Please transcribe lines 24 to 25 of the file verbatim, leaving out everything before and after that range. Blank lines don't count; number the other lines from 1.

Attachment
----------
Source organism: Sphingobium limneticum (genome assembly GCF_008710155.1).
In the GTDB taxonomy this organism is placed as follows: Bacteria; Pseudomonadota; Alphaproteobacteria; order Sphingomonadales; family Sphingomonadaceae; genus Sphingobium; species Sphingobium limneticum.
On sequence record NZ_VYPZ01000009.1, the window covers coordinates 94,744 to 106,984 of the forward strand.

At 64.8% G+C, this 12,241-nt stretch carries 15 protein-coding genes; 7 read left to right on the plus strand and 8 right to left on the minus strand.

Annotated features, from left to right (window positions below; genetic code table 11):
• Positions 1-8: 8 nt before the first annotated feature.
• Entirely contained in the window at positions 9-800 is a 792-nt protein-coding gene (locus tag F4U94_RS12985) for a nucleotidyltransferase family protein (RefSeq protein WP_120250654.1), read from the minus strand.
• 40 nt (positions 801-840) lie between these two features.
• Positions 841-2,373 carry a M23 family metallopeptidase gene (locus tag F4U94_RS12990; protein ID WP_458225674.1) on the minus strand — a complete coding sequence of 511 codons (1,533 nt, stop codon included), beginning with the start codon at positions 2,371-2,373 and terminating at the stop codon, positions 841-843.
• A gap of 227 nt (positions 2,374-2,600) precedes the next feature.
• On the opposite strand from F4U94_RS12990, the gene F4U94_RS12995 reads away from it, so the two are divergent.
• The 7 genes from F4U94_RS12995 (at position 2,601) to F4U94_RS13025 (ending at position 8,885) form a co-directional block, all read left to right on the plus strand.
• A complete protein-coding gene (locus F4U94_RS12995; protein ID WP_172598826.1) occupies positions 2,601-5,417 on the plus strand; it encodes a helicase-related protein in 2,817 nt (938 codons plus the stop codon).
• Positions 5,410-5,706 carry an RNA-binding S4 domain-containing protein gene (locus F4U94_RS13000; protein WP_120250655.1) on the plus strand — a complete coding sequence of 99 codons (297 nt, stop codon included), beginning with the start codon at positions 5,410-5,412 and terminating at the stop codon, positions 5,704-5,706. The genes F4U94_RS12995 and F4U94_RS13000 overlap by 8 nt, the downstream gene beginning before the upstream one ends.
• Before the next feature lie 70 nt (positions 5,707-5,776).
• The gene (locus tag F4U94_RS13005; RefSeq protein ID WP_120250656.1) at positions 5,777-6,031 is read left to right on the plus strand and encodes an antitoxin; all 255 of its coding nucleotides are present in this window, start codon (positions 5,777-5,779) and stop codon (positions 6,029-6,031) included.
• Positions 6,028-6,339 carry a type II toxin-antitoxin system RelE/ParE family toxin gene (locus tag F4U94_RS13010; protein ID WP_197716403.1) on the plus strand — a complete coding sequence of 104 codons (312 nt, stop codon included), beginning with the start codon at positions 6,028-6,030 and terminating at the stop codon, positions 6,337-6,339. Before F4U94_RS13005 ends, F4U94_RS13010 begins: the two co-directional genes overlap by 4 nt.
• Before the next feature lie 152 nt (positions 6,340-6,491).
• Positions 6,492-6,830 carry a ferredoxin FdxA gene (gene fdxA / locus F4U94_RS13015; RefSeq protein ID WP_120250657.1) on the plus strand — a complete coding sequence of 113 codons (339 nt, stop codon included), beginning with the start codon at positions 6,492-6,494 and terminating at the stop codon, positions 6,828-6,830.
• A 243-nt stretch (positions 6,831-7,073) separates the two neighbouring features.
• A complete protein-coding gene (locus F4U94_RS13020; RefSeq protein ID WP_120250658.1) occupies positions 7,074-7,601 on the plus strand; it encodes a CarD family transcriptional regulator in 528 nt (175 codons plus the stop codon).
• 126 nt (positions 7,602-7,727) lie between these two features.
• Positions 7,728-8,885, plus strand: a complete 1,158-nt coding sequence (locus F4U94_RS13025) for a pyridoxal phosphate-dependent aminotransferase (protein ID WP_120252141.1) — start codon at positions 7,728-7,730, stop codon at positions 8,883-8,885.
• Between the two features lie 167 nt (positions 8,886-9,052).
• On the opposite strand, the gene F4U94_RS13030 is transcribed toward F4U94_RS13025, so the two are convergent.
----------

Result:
• Between the two features lie 167 nt (positions 8,886-9,052).
• On the opposite strand, the gene F4U94_RS13030 is transcribed toward F4U94_RS13025, so the two are convergent.